I don’t have a problem with banning children at some fine dining restaurants (though from the picture of McDain’s, I don’t think that qualifies).  There I said it.  I too like to go out on a date with my husband and not be listening to loud or crying babies and children (my own or otherwise).  But perhaps it’s less about an all out ban of all children with the arbitrary age and more about times and expectations of dining out.  I don’t expect small children to be out at prime date time (say 8 pm), but coming to the same restaurant at 6pm with kids seems reasonable.  And I think it is acceptable for a manager to ask a patron to step outside if there is a crying baby in the restaurant (or a movie theatre or anywhere else a parent isn’t being considerate of other patrons).

 

As always it is more about the parents than the children.  I would like children to be able to eat in good restaurants, whether they be casual or more upscale.  My children enjoy experiencing all types of restaurants both locally and when we travel.  I have met friends for diner at casual restaurants who allow their children to stand up in a booth or crawl under a table.  My kids can’t believe it either.  These are not families I want to dine with at a restaurant or at their (or my) home.  Parents should take the time to teach good table manners at any type of restaurant and at home.  However if never setting the expectation or exposing children to a restaurant better than one with a toy surprise or kiddie menu, then they’ll never know how to be good diners at any age.

 

I don’t blame the restaurant for taking control,  I blame the parents for not taking it.   What do you think?

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Feasting on Fillmore Street

Tuesday, July 12th, 2011

I had the most wonderful morning in San Francisco.  I feel I am spoiled to live so close to the city, yet sometimes I get too busy and don’t take advantage of getting in as much as I’d like.  As a mom it seems quite decadent sometimes to go to the city by myself and get to do whatever I choose.

So I went to Fillmore Street because I had a doctor’s appointment.  I was wanting a cup of tea and almost went to the medical building lobby stand.  Luckily I thought better of it and promised myself I’d go somewhere good after the appointment.  So I did.  Strolling down Fillmore Street there are lots of great new places.  First I saw Citizen Cake, which recently moved from Hayes Valley.  But next door there is a new (opened 4 months) cafe named Jane (between California and Sacramento).  This quickly caught my attention as it is adorable whimsical black and white decor)and smelled so yummy.   I sat outside and enjoyed a lovely chai tea and birdseed muffin.  The four barrel coffee is apparently a big deal, but coffee doesn’t make my stomach happy.  I was quite happy sitting out front on a bench with my tea and muffin.  Right in front of me, pulled up Elizabeth Falkner, Top Chef Master and owner chef of Citizen Cake, etc.  I felt a little bad that I was sitting right next to her place, but I was quite content, and I’ll be back.   She was carrying blueprints, so maybe a remodel or new restaurant is in the works.  You heard it here first.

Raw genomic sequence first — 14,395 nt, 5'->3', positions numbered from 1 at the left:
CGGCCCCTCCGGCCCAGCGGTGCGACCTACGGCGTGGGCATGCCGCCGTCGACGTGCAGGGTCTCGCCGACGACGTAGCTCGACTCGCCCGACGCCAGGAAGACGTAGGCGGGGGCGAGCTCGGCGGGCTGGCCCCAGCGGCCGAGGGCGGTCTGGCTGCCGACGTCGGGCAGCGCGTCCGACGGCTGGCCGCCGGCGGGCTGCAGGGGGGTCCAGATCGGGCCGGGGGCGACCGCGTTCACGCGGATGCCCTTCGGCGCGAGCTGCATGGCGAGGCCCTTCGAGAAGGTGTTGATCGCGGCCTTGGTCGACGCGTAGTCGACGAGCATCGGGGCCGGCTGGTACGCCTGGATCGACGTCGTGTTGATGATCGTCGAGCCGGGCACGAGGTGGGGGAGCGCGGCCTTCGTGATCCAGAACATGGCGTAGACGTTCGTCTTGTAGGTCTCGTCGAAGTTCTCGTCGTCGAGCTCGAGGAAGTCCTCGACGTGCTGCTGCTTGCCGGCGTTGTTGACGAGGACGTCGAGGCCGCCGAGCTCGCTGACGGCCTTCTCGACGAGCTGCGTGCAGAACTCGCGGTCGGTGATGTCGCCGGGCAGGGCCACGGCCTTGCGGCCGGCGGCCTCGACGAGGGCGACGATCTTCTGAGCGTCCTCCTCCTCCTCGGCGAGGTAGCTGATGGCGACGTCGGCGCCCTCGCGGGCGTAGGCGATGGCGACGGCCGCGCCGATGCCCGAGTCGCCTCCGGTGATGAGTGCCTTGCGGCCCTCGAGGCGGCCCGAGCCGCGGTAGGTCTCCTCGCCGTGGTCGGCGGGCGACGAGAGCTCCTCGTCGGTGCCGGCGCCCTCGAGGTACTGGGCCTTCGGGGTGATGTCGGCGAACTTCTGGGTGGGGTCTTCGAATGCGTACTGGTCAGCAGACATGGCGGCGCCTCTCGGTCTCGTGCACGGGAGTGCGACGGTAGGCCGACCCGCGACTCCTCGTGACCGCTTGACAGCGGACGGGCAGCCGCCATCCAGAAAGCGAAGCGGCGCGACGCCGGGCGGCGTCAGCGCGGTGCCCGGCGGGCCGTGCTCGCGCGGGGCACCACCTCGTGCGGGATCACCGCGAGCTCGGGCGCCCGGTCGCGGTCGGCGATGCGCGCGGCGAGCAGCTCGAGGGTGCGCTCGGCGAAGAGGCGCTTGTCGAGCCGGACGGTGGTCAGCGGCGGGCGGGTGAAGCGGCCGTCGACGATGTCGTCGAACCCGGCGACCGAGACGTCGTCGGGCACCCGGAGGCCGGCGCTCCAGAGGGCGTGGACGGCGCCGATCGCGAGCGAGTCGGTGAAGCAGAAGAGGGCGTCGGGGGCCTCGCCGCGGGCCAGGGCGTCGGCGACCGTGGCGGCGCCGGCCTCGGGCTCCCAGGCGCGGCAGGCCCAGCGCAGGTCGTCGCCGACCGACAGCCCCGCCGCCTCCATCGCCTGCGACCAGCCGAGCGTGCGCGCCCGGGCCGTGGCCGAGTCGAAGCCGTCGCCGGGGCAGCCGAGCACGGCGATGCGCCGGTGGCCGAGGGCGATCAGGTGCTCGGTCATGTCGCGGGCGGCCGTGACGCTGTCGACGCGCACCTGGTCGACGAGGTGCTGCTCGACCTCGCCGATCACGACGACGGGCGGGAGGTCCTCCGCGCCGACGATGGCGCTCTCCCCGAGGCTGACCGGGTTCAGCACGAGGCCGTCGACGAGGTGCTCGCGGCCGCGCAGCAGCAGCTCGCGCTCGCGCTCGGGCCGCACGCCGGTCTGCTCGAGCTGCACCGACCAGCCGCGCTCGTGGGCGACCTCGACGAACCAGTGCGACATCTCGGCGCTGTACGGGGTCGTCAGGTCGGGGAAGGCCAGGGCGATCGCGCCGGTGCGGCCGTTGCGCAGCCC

I still had a bit of time to stroll Fillmore before I had to get back to volunteer duties at my son’s school.  I spotted a new Vietnamese sandwich shop a friend of mine had told me about called Bun Mee (also opened in the past 4 – 5 months).  They make creative Banh Mi sandwiches, as well as rice bowls, salads and desserts.  Bummer.  I was full and it wasn’t lunch time yet.  Thinking ahead I ordered a grilled five spice chicken (recommendation from patron buying 12 of them for colleagues) for take out and planned for lunch after my school duties.  I was happy with myself as I opened my tasty sandwich when I was hungry later.   This place is open every day from 11 – 10pm.  Can’t beat those hours for anytime you’re out and about.

I only wish I’d had more time to complete my meals and order dinner.  I’ll be back.  In fact I’m going to plan to visit a few of San Francisco’s neighborhoods (Chinatown, Japantown, North Beach, SOMA. etc) with my kids this summer.  Kind of play tourist in our own backyard.